Mellah is excited to share a brand new single, Family Fun, through Columbia Records. It is lifted from his debut album, with further details to be announced later this Summer.
Premiered on Annie Mac’s BBC Radio 1 show, the track launches today alongside a colourful video where Liam Ramsden (aka Mellah) hosts a surreal version of the nineties television favourite, Family Fortunes. The song’s subject matter is decidedly bleaker, with Mellah taking an inquisitive look at society’s failings and who, along the chain, is to blame. It’s a shape-shifting, heart-racing skewed, leftfield pop song and alongside 2019’s esoteric Death, Pillage, Plunder, posits Mellah as a canny purveyor of whip-smart, clued-up indie-pop.
The video was self-directed by Mellah
To coincide with the announcement, Mellah will headline London’s Scala on the 28th October, his biggest show to date. Tickets are on sale now.
The vision for what Mellah is and what Mellah does hasn’t always followed the same path. Early recordings suggested something altogether more conventional in the singer-songwriter mould, quickly overtaken by a more menacing raw punk sound. That he now writes and produces angular pop is as much to do with a sense of self-discovery as it is a personal wish to not be curtailed. These are catchy pop songs with a with substantial message, a reason to exist. Pop with a pertinent point.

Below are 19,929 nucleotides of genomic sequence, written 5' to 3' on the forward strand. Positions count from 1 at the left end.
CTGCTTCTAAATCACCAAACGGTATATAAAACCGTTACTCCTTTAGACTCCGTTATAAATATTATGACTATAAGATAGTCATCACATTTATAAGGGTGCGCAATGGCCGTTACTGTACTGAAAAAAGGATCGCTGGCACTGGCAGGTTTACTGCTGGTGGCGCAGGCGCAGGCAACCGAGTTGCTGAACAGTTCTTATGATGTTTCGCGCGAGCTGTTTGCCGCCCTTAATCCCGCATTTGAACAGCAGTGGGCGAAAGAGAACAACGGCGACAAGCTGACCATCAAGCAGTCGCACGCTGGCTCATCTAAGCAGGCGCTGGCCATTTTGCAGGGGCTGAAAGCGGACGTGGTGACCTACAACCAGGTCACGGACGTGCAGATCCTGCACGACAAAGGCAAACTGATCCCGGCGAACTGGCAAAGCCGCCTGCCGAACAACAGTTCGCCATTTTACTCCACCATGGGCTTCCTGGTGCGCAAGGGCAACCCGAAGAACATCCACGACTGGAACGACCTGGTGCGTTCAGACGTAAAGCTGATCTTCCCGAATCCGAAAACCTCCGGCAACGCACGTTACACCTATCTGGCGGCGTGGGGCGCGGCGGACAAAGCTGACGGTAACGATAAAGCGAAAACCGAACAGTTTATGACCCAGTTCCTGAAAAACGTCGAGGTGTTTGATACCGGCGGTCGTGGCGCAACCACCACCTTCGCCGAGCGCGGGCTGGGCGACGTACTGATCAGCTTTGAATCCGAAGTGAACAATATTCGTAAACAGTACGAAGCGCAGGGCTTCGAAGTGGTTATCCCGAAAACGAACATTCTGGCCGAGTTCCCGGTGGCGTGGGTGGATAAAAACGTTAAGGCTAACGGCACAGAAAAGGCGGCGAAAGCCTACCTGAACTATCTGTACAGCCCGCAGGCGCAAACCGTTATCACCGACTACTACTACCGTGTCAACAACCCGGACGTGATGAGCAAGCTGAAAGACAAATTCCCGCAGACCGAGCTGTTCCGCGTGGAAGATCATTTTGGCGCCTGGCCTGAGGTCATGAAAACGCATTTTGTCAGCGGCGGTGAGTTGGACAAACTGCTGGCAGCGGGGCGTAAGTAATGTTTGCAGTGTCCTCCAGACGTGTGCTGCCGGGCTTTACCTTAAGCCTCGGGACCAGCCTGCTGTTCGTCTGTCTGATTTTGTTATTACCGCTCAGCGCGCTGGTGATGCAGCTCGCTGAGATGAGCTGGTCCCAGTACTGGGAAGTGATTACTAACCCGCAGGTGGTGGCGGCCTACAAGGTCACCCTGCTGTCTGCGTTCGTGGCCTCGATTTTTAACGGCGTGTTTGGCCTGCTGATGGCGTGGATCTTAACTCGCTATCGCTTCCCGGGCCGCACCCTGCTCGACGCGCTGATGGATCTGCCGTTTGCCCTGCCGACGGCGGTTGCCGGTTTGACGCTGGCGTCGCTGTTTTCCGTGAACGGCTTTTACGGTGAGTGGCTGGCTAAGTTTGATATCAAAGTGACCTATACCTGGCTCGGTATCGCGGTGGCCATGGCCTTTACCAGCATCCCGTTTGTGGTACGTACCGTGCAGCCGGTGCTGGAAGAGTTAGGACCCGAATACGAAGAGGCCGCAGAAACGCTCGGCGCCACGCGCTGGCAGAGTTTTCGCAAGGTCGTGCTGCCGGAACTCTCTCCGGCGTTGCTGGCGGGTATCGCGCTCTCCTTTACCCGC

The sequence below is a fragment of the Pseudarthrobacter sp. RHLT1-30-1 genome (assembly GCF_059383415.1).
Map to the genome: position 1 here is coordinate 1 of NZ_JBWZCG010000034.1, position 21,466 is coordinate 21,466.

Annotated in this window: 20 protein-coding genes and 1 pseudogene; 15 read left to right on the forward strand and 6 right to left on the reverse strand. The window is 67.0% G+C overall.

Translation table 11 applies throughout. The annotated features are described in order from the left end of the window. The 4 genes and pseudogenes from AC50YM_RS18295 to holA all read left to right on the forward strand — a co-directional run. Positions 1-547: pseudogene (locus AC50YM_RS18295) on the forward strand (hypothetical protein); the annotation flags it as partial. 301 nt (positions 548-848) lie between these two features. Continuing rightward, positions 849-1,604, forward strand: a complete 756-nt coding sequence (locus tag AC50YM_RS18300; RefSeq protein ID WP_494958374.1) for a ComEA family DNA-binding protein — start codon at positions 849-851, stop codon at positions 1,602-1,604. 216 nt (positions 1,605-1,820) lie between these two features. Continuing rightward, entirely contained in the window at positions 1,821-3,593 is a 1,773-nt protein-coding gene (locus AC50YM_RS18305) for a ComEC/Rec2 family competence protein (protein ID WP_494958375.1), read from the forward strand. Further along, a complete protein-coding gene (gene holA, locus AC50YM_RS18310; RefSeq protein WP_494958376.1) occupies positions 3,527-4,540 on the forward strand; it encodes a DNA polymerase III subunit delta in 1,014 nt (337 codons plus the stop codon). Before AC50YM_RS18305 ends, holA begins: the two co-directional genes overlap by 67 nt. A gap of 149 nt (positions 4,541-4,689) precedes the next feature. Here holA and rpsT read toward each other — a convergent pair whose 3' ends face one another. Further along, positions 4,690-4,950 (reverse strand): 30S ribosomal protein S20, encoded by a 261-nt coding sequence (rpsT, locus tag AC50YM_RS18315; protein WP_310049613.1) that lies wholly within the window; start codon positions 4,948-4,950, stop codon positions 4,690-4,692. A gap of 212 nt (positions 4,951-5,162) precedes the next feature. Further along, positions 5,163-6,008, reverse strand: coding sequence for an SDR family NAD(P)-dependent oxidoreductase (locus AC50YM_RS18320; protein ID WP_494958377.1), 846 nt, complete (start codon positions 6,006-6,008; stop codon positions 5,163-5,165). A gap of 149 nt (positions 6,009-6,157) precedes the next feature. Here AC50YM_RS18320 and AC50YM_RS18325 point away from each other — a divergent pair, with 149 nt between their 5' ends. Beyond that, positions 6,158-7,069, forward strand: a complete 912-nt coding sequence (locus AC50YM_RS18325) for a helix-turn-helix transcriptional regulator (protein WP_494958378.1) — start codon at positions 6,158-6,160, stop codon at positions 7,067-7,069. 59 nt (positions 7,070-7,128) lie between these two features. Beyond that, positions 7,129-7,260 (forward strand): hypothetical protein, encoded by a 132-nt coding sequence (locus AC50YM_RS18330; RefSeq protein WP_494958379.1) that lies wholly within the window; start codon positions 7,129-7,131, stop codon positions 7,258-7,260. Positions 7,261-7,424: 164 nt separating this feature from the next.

He built his Peckham based studio from scratch; as useful with an electric planer and a plank of wood as he is with three chords and an electric guitar. It’s not one of those ‘bedroom studio’ affairs either, but a veritable hub of creativity that also draws in some of the more exciting new names from South of the river, to record and to rehearse. Nilufer Yanya, Mica Levi, Alaskalaska. If not a who’s who of the scene, it’s certainly an eclectic bunch of familiar faces doing colourful things. Liam knows the score too, keeping the rent deliberately cheap and ensuring artists have somewhere to play their songs that negates the garden shed scenario. Ultimately though, it was built to give Liam his own space to create and just to be. Somewhere grounding. Somewhere with a vibe.
It’s with his hands that Mellah also inspires with his music. A multi-instrumentalist of frankly ludicrous talent, he can turn his hand to anything from drums (he began this journey as a teenage drummer), to guitars, to keys and synths, to bass, to the trumpet. The creative equivalent of those people who can speak seven different languages. An irrational annoyance led by envy.
What often fuels Mellah’s subversive insistence to try his hand at a melting pot of different genres is a niggling irritation at our country’s politics. Small p. Capital P. It inadvertently gives him both drive and purpose. For every cheap publicity win the government chases their tails after, they’re wilfully dropping endless publicity nightmares; nightmares that cost jobs, cost money, and cost lives. If that doesn’t fuel a reaction, not much will and Mellah is nauseated by frustration, blurting out those frustrations into song.
“I often feel quite a lot of anger at society and how people seem to ignore injustice just for a cup of tea and a comfy sofa. We consume these sanitised shrink-wrapped little nuggets of reality whereas the rest of the world’s crawling around in the mud. It seems crazy to me that people aren’t angry about it, don’t want it to change.”
Catchy as hell, these neon tunes pulse like a tank of crickets and glow like fireflies and lightning bugs. It’s impressive without being obtuse, widescreen without any sense of cliché.
Twelve huge months incoming.
Mellah Live //28th October – The Scala, London <Tickets>
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